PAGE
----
“Yet, as a self-funded PhD student, Ahmed paid the University of Sheffield £57,000 in tuition fees.

“The university cannot market itself as a ‘global university’ or even a ‘sanctuary university’ for refugees when it charges outrageously high tuition fees for non-EU international students while colluding with the Home Office by subjecting them to the brutalities of the hostile environment policy.”

She added that over the past year and half the group had seen an increase of migrant students, lecturers and staff fighting detention and deportation.

Alvin Pastore, a friend of Mr Sedeeq qho launched the petition, said the response to it had been "heartwarming", adding: "So many people care about Ahmed and understand he is in need of support.

"His position is not easy, Ahmed is an atheist and his deportation is a matter of life or death. I was really relieved when Ahmed was released, when I met him in Morton Hall he looked really tired and ill."

Mr Sedeeq, who had been working on his thesis which was due in March, said he felt “surrounded by uncertainty” and daunted by the prospect of being detained at any time.

“The amount of uncertainty that’s surrounding me, and the fact that even when they released me the Home Office told me I’m still subject to detention and deportation at any time, is daunting,” he told The Independent.

“It’s really awful knowing that. It’s paralysing my brain to get back into anything. Since I was detained I haven’t even looked at my thesis.”

On the prospect of being deported back to Iraq, he said: “Since people there know I’m an atheist I’d be in a lot of danger. Here I’m surrounded by friends who will value human life regardless of beliefs, but there are people there who would kill a person just because they disagree with their belief."

A spokesperson for the University of Sheffield said: “The University of Sheffield is aware of the recent detention of Ahmed Sadeeq in relation to visa compliance. Our Student Support staff have been in regular contact with both Ahmed and his solicitor since we were made aware of the case some weeks ago, including liaising with his legal advisors over the Christmas period.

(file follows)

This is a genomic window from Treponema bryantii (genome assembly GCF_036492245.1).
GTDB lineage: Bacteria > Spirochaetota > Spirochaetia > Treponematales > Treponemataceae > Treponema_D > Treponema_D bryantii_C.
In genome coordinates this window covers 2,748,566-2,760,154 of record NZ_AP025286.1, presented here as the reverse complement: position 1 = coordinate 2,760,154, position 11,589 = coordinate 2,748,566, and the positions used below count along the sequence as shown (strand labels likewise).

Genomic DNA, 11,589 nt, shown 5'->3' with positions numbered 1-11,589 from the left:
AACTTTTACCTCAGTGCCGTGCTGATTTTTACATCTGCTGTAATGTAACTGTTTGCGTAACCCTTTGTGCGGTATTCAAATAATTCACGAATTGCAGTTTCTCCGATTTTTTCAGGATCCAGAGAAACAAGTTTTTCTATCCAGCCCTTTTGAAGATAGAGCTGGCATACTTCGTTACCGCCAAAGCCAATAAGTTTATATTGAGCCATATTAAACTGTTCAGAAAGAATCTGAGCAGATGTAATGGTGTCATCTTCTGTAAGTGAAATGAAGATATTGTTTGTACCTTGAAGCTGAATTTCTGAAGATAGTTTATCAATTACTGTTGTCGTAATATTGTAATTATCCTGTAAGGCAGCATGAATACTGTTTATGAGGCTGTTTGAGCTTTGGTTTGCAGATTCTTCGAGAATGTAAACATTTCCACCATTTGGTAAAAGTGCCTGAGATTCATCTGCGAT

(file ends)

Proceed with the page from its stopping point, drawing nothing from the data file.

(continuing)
"As we have explained to Ahmed, as soon as we have received written Home Office confirmation in regards to Ahmed’s student status, we will be able to restore his university registration and support him to resume his studies at the University of Sheffield.

"We have also made available the opportunity for Ahmed to personally meet with Student Support staff at his earliest convenience and a meeting has now been arranged.

“The University is committed to ensuring our community is open to scholars and students from across the world, and we work hard to provide a helpful advice service to students which includes helping them understand legal requirements in relation to UK student registration."

The Home Office said it did not routinely comment on individual cases, but stated: “All applications are considered on their individual merits and in accordance with the immigration rules.

“When someone has no leave to remain in the UK, we expect them to leave the country voluntarily. Where they do not, we will seek to enforce their departure.”